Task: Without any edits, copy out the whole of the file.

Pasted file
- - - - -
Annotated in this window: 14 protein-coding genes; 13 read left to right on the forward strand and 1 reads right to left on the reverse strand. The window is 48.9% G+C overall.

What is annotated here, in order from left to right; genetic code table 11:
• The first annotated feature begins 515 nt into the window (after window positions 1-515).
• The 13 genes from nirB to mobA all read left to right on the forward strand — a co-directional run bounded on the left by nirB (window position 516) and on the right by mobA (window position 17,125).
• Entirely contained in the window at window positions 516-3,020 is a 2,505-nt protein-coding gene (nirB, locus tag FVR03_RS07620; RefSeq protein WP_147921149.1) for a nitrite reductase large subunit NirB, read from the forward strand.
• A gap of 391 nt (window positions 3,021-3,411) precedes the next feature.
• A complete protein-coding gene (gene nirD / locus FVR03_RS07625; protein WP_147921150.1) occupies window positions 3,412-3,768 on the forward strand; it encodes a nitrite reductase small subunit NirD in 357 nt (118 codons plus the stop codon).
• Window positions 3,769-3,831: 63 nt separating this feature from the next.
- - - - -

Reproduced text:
Annotated in this window: 14 protein-coding genes; 13 read left to right on the forward strand and 1 reads right to left on the reverse strand. The window is 48.9% G+C overall.

What is annotated here, in order from left to right; genetic code table 11:
• The first annotated feature begins 515 nt into the window (after window positions 1-515).
• The 13 genes from nirB to mobA all read left to right on the forward strand — a co-directional run bounded on the left by nirB (window position 516) and on the right by mobA (window position 17,125).
• Entirely contained in the window at window positions 516-3,020 is a 2,505-nt protein-coding gene (nirB, locus tag FVR03_RS07620; RefSeq protein WP_147921149.1) for a nitrite reductase large subunit NirB, read from the forward strand.
• A gap of 391 nt (window positions 3,021-3,411) precedes the next feature.
• A complete protein-coding gene (gene nirD / locus FVR03_RS07625; protein WP_147921150.1) occupies window positions 3,412-3,768 on the forward strand; it encodes a nitrite reductase small subunit NirD in 357 nt (118 codons plus the stop codon).
• Window positions 3,769-3,831: 63 nt separating this feature from the next.